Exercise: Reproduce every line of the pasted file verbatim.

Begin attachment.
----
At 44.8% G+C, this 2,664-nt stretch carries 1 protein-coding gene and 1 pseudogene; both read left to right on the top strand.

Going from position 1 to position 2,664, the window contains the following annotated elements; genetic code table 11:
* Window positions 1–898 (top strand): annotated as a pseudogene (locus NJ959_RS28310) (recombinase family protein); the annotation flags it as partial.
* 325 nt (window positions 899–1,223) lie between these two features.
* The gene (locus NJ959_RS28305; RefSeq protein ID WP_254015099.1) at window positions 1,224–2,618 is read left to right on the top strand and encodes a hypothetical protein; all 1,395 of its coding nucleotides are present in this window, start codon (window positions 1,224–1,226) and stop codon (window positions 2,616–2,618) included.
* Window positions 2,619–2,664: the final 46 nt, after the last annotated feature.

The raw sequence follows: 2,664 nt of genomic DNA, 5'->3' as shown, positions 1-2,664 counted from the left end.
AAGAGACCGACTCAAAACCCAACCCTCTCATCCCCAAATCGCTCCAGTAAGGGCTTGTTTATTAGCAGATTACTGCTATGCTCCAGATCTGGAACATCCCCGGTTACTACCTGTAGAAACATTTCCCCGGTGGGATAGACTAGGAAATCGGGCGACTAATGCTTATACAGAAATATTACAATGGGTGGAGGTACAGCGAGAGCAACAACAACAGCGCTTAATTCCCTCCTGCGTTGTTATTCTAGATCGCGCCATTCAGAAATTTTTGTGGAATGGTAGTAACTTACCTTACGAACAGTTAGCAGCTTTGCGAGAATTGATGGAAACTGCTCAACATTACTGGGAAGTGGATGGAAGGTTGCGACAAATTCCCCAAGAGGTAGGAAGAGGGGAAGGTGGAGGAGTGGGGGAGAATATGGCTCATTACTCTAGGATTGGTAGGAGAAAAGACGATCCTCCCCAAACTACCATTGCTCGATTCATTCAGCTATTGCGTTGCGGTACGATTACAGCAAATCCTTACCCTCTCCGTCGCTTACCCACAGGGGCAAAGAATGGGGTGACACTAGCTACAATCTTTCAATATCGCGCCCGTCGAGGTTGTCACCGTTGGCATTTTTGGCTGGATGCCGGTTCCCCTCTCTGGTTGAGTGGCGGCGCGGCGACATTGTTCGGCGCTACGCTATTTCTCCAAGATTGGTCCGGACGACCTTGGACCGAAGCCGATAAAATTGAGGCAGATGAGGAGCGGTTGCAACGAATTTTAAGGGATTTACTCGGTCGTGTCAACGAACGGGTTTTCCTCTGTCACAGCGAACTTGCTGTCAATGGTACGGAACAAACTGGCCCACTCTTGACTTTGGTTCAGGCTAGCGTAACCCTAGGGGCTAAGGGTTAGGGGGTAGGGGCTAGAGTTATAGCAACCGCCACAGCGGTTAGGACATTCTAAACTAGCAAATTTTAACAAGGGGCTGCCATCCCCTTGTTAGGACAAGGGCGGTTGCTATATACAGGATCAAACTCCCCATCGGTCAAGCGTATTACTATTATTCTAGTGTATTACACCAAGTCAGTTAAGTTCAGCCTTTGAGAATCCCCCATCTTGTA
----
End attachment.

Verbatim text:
At 44.8% G+C, this 2,664-nt stretch carries 1 protein-coding gene and 1 pseudogene; both read left to right on the top strand.

Going from position 1 to position 2,664, the window contains the following annotated elements; genetic code table 11:
* Window positions 1–898 (top strand): annotated as a pseudogene (locus NJ959_RS28310) (recombinase family protein); the annotation flags it as partial.
* 325 nt (window positions 899–1,223) lie between these two features.
* The gene (locus NJ959_RS28305; RefSeq protein ID WP_254015099.1) at window positions 1,224–2,618 is read left to right on the top strand and encodes a hypothetical protein; all 1,395 of its coding nucleotides are present in this window, start codon (window positions 1,224–1,226) and stop codon (window positions 2,616–2,618) included.
* Window positions 2,619–2,664: the final 46 nt, after the last annotated feature.

The raw sequence follows: 2,664 nt of genomic DNA, 5'->3' as shown, positions 1-2,664 counted from the left end.
AAGAGACCGACTCAAAACCCAACCCTCTCATCCCCAAATCGCTCCAGTAAGGGCTTGTTTATTAGCAGATTACTGCTATGCTCCAGATCTGGAACATCCCCGGTTACTACCTGTAGAAACATTTCCCCGGTGGGATAGACTAGGAAATCGGGCGACTAATGCTTATACAGAAATATTACAATGGGTGGAGGTACAGCGAGAGCAACAACAACAGCGCTTAATTCCCTCCTGCGTTGTTATTCTAGATCGCGCCATTCAGAAATTTTTGTGGAATGGTAGTAACTTACCTTACGAACAGTTAGCAGCTTTGCGAGAATTGATGGAAACTGCTCAACATTACTGGGAAGTGGATGGAAGGTTGCGACAAATTCCCCAAGAGGTAGGAAGAGGGGAAGGTGGAGGAGTGGGGGAGAATATGGCTCATTACTCTAGGATTGGTAGGAGAAAAGACGATCCTCCCCAAACTACCATTGCTCGATTCATTCAGCTATTGCGTTGCGGTACGATTACAGCAAATCCTTACCCTCTCCGTCGCTTACCCACAGGGGCAAAGAATGGGGTGACACTAGCTACAATCTTTCAATATCGCGCCCGTCGAGGTTGTCACCGTTGGCATTTTTGGCTGGATGCCGGTTCCCCTCTCTGGTTGAGTGGCGGCGCGGCGACATTGTTCGGCGCTACGCTATTTCTCCAAGATTGGTCCGGACGACCTTGGACCGAAGCCGATAAAATTGAGGCAGATGAGGAGCGGTTGCAACGAATTTTAAGGGATTTACTCGGTCGTGTCAACGAACGGGTTTTCCTCTGTCACAGCGAACTTGCTGTCAATGGTACGGAACAAACTGGCCCACTCTTGACTTTGGTTCAGGCTAGCGTAACCCTAGGGGCTAAGGGTTAGGGGGTAGGGGCTAGAGTTATAGCAACCGCCACAGCGGTTAGGACATTCTAAACTAGCAAATTTTAACAAGGGGCTGCCATCCCCTTGTTAGGACAAGGGCGGTTGCTATATACAGGATCAAACTCCCCATCGGTCAAGCGTATTACTATTATTCTAGTGTATTACACCAAGTCAGTTAAGTTCAGCCTTTGAGAATCCCCCATCTTGTA